Dune

Elisa said: "Can you believe I'd never smelled this? It was nice. I'm sure you'd need to try it on skin to get a real sense of it."

Brian said: "No I can't. It's a gorgeous thing, weirdly pretty. People should wear Dune and talk about it much more than they do. Again, when I hear raving about Lutens and L'Artisan and any number of other niche lines, I think back to Dune and how it did and does so much of what they do and had such a massive head start. I guess I'd just like to see it get it's props a little more frequently. This is one of those perfumes from the more recent past which has been just as influential as far more vintage fragrances. I always feel a little shock when I smell it."

Dolce & Gabbana (the original)

Elisa said: "Had never smelled this either to my knowledge. As with Dune, felt like I needed more time with this one since it's a dense oriental thing."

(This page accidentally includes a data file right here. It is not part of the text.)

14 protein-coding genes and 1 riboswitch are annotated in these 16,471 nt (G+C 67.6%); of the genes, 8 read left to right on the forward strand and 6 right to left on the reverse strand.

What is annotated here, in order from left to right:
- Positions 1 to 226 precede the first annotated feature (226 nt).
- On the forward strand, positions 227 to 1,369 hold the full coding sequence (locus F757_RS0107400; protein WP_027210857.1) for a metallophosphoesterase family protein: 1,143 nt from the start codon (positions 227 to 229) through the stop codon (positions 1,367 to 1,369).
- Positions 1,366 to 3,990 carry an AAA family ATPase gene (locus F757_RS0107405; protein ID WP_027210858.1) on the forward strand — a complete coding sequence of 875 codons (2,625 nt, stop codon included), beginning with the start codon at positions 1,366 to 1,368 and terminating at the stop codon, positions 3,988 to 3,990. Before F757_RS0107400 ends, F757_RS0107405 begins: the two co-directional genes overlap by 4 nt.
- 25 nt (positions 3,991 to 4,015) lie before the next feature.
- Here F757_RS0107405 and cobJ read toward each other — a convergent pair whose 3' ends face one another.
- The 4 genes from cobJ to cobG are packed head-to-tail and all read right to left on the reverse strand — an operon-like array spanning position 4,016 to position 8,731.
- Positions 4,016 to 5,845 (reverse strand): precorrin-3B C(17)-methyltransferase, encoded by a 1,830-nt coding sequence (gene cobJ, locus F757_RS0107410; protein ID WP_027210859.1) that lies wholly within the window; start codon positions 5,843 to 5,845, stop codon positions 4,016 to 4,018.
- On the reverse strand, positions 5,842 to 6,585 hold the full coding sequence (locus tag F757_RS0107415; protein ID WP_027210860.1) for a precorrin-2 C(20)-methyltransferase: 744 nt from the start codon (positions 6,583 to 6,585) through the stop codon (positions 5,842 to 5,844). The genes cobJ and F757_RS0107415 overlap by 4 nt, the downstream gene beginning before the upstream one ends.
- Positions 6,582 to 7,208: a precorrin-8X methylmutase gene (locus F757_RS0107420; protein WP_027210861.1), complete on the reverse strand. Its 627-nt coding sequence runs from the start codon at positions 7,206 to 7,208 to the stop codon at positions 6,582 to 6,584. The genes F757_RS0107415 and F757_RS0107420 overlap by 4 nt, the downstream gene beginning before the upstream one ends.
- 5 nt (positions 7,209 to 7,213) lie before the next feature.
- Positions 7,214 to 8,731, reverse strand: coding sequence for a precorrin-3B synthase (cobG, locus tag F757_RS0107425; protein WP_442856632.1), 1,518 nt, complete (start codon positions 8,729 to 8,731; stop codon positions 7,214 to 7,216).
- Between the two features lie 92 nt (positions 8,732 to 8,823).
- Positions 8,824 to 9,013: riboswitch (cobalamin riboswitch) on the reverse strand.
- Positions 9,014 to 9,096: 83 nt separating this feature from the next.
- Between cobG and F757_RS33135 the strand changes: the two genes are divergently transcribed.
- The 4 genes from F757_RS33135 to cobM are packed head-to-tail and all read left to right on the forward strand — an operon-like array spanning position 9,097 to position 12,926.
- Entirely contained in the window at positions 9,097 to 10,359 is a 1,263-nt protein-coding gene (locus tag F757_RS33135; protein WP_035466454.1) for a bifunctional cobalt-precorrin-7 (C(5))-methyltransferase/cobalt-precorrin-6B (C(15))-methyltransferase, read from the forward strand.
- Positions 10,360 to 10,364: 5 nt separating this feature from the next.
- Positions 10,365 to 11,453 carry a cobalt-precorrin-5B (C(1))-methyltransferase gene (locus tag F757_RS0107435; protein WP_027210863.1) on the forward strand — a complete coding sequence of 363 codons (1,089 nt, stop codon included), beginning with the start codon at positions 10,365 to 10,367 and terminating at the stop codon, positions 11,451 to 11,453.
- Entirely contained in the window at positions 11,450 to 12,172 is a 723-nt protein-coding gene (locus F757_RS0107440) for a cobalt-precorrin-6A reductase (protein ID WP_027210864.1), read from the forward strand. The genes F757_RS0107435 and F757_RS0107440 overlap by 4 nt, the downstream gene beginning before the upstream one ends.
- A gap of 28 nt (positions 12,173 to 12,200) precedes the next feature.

Brian said: "Dense like a brick is dense, yes. I love it, though. It's a continual onslaught of scent which makes Estee Lauder Spellbound seem like an eau de cologne. I got a 30 ml bottle because in its way it's like Norma Kamali incense. You will not be wearing this without getting it pregnant. And you will be helping to raise that child the rest of your life. It's a commitment."

YSL Cinema

Elisa said: "...got a foody vibe from it, as in savory, which always weirds me out a little (tried Le Parfum de Therese recently and it was VERY foody to me, like I had some kind of seafood casserole on my arm, had to wash it off -- I should love this, what the hell?). Less immediately appealing than previous two but might be a sleeper?

Brian said: "Cinema shows up at TJ Max a lot, as in all the time. I do like it. It's pretty. It's pleasant. Oh ok, it's very very nice. There are no big surprises there but who wants to be shocked all the time? It's good to alternate this kind of scent with things like Dolce and Gabbana. Every parent wants a break from the baby once in a while. Cinema isn't bland--it's actually pretty rich--but it's similar to Sensuous Noir, which I know you like, in the sense that it's fairly unassuming, kind of a reliable sleeper."